storm. Overall, Miami-Dade County was “lucky” with Hurricane Irma, especially compared to

neighboring Monroe County and the middle Florida Keys, which saw massive destruction. Our

district missed seven days of schools and loss of power for one week on average, which was trivial

compared to what we were seeing in Monroe County and Houston. When Hurricane Maria hit

Puerto Rico less than two weeks later, no one could put into words the devastation we all saw on

television and the stories we heard for months after as our community welcomed students from

Puerto Rico into our schools.

The trauma faced by the children, youth, and adults who experience hurricanes or any natural

disaster can be felt for years. A year after these storms, we still see the hardship faced by so many

with roofs that have not been repaired and homes that were not able to be saved. The support

needed for our students who are in homeless situations, especially after facing such a crisis, can be

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overwhelming. As the Homeless Education Program, Project UP-START, we try to do our best to

support our students

without stable housing.

During the 2017-2018

school year, the series

of natural disasters that

affected our country

which destroyed the

homes of youth and

families due to

hurricanes, floods, and

fires was

unprecedented. After

Hurricane Irma

disturbed the lives of so

many in our own

community, and then

Hurricane Maria

brought students and

families from Puerto

Rico and the U.S. Virgin Islands to Miami-Dade County, the importance of the McKinney-Vento

sub-grant became evident more than ever. With the help of the McKinney-Vento sub-grant, we are

able to serve our students who have been displaced from their homes by offering resources during

a very vulnerable time in their lives. Losing a home is devastating both physically and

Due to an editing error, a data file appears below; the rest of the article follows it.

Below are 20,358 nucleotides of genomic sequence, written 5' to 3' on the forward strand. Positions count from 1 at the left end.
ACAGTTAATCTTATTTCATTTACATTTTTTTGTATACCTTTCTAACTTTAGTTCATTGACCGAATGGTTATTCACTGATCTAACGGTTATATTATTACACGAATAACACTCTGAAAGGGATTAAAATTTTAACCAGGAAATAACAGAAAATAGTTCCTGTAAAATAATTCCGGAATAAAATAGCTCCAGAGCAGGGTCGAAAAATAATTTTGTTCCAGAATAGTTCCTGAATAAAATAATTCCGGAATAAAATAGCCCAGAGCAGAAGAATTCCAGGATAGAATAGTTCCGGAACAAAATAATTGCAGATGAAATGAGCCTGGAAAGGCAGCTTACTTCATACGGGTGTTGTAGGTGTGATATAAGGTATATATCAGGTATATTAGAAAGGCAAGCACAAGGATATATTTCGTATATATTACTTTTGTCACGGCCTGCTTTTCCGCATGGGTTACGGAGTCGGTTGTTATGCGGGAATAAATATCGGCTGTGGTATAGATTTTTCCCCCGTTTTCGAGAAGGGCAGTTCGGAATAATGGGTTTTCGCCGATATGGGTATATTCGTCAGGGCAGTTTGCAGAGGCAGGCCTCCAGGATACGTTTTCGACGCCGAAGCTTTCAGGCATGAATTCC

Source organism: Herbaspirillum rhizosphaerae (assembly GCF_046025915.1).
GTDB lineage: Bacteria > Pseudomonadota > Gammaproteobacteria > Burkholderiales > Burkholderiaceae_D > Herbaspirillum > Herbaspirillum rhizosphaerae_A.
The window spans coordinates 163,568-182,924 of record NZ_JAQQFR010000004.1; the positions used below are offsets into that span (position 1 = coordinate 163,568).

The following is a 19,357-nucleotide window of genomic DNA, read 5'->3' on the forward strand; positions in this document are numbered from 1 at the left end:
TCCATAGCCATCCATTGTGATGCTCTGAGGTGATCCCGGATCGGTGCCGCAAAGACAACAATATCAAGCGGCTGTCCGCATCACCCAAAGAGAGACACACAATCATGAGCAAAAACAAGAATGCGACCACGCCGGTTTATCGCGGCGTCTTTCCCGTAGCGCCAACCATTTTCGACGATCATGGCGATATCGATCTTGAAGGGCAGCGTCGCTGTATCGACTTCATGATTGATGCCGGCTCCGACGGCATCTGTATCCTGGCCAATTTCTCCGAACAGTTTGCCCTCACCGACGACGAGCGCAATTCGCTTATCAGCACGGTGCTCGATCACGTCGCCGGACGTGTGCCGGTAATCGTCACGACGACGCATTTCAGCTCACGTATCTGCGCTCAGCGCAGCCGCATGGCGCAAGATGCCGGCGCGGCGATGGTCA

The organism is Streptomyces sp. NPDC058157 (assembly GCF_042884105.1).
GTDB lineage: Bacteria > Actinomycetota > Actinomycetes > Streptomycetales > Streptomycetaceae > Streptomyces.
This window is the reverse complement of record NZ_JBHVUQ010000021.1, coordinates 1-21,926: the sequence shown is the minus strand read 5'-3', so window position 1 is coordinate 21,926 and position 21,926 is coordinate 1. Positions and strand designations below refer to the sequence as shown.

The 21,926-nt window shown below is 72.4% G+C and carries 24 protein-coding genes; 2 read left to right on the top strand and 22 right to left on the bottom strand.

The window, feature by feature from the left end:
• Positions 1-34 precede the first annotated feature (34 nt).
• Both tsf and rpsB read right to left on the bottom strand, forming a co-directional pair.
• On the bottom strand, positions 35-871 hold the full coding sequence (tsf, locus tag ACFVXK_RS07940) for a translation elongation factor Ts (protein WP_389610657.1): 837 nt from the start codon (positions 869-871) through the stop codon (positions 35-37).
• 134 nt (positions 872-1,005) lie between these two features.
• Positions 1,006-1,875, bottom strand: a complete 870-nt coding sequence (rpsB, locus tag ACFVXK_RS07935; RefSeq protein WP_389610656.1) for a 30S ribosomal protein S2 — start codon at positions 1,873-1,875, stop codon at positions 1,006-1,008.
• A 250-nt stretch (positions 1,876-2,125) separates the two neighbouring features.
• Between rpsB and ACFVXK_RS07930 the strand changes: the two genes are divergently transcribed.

emotionally, especially when so many families are separated during homelessness. Thankfully, our

Project UP-START team through the McKinney Vento sub-grant ensures that our students are able

to have the tools they need to succeed both inside and outside the classroom, even when they are

without a place to call home.

Our thoughts are with those affected by Hurricanes Michael and Florence, as well as the many

other natural disasters that have impacted so many parts of the country. Please know that our

community and so many others are available to assist in whatever way we can whenever you are

ready for us. A year later and still in the process of rebuilding, we remember those who reached

out to us after Hurricane Irma and are grateful to continue to help students in our community and

other communities throughout the country experiencing homelessness due to natural disasters.

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ENVISION EQUITY HOMELESS EDUCATION SPECIAL EDITION

DISASTER

RESPONSE TOOL

By Milenia Hernandez

In Jefferson County Public School each school has a McKinney-Vento liaison that can support and connect with families

with needed services. This will allow us to respond to hurricanes and other natural disasters effectively.